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Christine Torres and Charnette Hildreth say they were celebrating Tammi Tary's birthday at the Chapter Eight dance club when an employee of defendant G4 Media asked if he could videotape them. The women say they refused.
Later, they say, two young men sat down at their table and began talking with them. The women say the men turned out to be paid props whom G4 used to portray them falsely as "cougars," or "sexually cunning 35+ females on the hunt for a much younger energetic male."
At the end of the evening, the women say, G4 employees approached them again, asking them to sign a release consenting to G4's use of their voices and likenesses. The women say they refused.
Eight months later, the women say, they discovered "The Great Cougar Hunt" on G4's cable station. The video portrayed their birthday party as a group of "older women" looking for younger men at a "world famous cougar hot spot."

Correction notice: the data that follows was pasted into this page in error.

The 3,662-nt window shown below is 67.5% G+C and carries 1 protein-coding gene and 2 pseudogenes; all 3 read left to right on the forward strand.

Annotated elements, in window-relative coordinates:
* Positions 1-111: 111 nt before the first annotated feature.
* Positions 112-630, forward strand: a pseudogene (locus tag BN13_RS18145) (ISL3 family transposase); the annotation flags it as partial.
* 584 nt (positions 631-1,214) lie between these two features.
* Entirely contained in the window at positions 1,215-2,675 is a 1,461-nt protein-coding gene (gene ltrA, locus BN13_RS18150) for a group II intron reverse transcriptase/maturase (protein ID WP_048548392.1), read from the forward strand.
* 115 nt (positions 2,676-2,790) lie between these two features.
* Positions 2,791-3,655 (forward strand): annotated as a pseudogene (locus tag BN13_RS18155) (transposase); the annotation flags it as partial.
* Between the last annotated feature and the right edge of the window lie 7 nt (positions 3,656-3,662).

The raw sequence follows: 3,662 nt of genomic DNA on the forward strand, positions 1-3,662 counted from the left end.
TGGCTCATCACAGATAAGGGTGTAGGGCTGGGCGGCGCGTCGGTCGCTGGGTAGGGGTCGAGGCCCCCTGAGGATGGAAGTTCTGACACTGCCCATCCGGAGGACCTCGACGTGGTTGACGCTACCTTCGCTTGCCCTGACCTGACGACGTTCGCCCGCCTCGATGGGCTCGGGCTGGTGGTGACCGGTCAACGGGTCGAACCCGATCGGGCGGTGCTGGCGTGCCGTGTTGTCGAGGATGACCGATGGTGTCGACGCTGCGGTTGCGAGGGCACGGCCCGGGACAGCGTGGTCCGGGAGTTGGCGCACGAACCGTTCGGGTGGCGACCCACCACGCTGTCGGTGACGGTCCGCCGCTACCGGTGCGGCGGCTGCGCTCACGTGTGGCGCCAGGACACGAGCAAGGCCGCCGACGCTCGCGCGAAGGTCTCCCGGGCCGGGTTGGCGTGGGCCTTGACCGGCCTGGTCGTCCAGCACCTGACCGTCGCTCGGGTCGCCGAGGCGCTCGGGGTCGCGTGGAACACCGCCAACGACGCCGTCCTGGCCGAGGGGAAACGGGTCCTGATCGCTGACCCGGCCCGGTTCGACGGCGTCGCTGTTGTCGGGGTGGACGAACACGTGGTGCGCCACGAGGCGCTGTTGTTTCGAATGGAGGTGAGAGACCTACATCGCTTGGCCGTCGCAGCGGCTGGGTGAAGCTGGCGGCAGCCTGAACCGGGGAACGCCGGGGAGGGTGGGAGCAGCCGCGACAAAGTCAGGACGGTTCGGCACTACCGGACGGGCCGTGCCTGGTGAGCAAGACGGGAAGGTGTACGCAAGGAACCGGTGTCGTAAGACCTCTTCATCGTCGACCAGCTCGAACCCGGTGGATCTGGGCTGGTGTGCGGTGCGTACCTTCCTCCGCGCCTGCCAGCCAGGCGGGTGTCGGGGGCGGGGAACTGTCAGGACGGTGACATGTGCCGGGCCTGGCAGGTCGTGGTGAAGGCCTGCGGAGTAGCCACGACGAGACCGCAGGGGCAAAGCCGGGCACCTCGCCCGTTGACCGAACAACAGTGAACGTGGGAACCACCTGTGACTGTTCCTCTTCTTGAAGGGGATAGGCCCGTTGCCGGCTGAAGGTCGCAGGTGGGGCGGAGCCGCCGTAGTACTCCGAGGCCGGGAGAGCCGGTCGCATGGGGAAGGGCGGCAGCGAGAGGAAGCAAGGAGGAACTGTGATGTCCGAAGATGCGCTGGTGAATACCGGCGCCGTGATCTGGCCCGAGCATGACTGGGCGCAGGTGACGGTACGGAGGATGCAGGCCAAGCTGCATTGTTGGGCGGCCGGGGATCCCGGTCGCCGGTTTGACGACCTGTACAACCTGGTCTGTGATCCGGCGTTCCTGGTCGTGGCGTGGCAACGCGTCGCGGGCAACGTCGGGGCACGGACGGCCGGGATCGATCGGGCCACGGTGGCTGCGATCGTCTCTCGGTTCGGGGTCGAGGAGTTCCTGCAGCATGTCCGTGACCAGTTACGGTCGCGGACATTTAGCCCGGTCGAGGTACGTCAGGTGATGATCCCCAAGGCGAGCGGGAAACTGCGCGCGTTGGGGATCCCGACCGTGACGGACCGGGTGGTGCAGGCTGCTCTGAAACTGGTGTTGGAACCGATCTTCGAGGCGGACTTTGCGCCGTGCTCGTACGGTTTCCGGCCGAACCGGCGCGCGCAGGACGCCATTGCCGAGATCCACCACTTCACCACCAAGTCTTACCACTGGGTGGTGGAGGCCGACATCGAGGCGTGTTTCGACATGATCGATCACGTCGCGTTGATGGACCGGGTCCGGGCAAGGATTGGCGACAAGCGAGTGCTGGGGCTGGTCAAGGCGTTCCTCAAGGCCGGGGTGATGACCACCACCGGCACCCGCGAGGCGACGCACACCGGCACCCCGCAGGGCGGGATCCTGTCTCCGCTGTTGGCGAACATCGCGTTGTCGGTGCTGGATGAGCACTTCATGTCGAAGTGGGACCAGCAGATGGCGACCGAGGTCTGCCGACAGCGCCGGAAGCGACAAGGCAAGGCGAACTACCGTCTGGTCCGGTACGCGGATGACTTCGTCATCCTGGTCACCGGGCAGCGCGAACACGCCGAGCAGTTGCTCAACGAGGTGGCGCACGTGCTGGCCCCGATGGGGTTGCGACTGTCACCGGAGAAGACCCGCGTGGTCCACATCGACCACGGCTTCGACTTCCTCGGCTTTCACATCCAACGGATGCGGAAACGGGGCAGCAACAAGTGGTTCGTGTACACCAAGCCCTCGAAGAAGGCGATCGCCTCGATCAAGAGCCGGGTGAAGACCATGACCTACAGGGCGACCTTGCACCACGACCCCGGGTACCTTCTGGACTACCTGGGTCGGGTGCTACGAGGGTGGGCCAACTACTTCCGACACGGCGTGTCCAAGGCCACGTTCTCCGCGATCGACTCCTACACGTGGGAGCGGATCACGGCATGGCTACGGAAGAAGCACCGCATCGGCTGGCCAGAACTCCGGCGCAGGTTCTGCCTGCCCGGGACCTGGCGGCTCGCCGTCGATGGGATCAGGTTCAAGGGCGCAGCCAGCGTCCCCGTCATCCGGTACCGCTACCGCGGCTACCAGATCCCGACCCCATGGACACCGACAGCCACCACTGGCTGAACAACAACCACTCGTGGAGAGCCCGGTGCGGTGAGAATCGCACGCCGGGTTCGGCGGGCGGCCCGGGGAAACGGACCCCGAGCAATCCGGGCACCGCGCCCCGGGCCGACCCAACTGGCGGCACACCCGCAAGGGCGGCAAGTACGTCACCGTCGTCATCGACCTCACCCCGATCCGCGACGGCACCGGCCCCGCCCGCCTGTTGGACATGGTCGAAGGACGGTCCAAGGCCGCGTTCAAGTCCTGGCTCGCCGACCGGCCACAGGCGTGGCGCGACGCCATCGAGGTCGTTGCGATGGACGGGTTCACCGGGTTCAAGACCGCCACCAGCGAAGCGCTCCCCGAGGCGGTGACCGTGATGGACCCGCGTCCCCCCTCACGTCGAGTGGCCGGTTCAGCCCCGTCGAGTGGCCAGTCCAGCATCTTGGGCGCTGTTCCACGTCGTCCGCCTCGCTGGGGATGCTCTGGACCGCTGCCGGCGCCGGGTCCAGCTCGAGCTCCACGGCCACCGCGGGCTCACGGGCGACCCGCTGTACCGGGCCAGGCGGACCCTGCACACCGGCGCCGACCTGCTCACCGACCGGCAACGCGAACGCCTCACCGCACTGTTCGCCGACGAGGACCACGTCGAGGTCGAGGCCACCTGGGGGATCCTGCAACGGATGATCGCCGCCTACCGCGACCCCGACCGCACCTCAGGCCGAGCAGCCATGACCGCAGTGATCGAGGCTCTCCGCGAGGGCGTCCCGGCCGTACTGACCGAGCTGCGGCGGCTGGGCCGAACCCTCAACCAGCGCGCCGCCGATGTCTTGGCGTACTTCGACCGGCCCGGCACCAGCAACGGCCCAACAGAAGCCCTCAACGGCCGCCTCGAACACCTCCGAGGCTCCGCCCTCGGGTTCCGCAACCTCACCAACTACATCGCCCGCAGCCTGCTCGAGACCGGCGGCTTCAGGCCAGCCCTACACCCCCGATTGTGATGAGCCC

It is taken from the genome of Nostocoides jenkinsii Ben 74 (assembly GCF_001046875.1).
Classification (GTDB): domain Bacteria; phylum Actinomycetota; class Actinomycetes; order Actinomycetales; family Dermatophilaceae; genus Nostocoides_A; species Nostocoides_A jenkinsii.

According to the complaint, the video describes "cougars" as the "easiest, most ravenous" prey for younger men.
The women say they were "not attempting to meet or 'hunt' younger men." They say they do not even date younger men.
The plaintiffs say the defendants have lined their own pockets with a video that has exposed them to "contempt and ridicule and has caused others to shun or avoid (them)."
G4 originally was devoted to gaming programming, but now bills its content as "general male-interest programming."
The women demand punitive damages of at least $1 million. They are represented by Neville Johnson in Superior Court.
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